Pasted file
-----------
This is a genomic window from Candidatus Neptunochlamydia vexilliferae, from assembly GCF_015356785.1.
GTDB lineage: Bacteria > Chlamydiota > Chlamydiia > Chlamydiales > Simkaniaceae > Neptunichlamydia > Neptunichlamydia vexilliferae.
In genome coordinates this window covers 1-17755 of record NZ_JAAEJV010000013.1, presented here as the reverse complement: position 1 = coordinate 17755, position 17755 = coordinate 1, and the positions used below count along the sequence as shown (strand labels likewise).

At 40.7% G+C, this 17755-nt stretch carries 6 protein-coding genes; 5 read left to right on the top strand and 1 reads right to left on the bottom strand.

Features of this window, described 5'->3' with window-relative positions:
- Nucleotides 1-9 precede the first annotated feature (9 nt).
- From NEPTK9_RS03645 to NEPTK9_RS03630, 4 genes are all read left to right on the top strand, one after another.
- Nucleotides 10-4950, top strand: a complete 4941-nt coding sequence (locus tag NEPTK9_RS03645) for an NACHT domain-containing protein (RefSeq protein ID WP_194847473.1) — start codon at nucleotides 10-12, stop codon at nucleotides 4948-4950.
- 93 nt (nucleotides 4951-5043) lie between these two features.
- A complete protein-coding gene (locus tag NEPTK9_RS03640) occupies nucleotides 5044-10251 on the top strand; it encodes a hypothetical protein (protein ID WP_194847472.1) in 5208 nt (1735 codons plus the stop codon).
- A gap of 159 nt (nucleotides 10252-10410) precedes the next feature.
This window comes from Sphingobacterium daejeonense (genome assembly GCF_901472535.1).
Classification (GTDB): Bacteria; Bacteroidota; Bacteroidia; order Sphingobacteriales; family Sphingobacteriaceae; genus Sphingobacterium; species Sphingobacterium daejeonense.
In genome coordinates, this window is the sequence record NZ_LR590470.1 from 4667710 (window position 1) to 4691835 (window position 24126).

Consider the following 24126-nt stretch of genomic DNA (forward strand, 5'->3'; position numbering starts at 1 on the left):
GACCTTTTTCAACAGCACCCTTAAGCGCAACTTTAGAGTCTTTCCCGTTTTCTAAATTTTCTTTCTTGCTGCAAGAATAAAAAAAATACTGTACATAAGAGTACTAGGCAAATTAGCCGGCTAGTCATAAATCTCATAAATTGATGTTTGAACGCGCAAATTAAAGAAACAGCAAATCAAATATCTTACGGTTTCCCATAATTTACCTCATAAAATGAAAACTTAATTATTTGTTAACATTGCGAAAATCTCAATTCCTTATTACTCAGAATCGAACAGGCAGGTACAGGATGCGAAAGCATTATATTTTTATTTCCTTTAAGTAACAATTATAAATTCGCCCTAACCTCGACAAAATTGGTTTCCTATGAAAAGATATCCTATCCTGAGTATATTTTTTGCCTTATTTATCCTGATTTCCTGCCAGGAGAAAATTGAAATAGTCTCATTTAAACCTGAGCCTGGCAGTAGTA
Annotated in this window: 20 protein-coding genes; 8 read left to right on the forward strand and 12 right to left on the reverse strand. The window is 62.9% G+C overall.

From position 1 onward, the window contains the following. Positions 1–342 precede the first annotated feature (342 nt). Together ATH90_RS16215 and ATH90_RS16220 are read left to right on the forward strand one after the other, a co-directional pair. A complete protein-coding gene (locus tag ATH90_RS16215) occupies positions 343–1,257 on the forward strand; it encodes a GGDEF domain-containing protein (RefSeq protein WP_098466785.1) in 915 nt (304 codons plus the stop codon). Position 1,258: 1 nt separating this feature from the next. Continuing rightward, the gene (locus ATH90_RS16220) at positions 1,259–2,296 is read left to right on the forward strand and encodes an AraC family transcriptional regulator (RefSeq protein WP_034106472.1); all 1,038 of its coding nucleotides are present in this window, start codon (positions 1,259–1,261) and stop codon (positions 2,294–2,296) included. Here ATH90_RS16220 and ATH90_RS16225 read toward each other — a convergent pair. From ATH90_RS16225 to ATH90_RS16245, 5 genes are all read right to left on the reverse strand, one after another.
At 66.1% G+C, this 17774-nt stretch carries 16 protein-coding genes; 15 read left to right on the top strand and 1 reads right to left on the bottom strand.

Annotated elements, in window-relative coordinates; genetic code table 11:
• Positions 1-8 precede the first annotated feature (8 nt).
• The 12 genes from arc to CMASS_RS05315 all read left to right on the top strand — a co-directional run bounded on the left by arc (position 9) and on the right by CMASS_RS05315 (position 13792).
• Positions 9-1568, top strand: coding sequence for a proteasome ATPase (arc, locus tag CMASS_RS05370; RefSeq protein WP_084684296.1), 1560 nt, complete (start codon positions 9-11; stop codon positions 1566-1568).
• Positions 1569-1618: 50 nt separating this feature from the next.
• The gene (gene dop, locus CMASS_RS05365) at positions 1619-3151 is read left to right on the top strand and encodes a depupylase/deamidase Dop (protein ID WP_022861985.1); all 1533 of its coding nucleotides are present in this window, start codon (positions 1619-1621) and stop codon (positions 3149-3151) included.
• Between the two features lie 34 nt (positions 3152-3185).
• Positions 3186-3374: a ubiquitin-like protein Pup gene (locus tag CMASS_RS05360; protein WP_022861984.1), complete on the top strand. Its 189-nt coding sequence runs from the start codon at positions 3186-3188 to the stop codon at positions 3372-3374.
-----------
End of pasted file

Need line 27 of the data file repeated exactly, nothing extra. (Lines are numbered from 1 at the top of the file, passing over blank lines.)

• Positions 3186-3374: a ubiquitin-like protein Pup gene (locus tag CMASS_RS05360; protein WP_022861984.1), complete on the top strand. Its 189-nt coding sequence runs from the start codon at positions 3186-3188 to the stop codon at positions 3372-3374.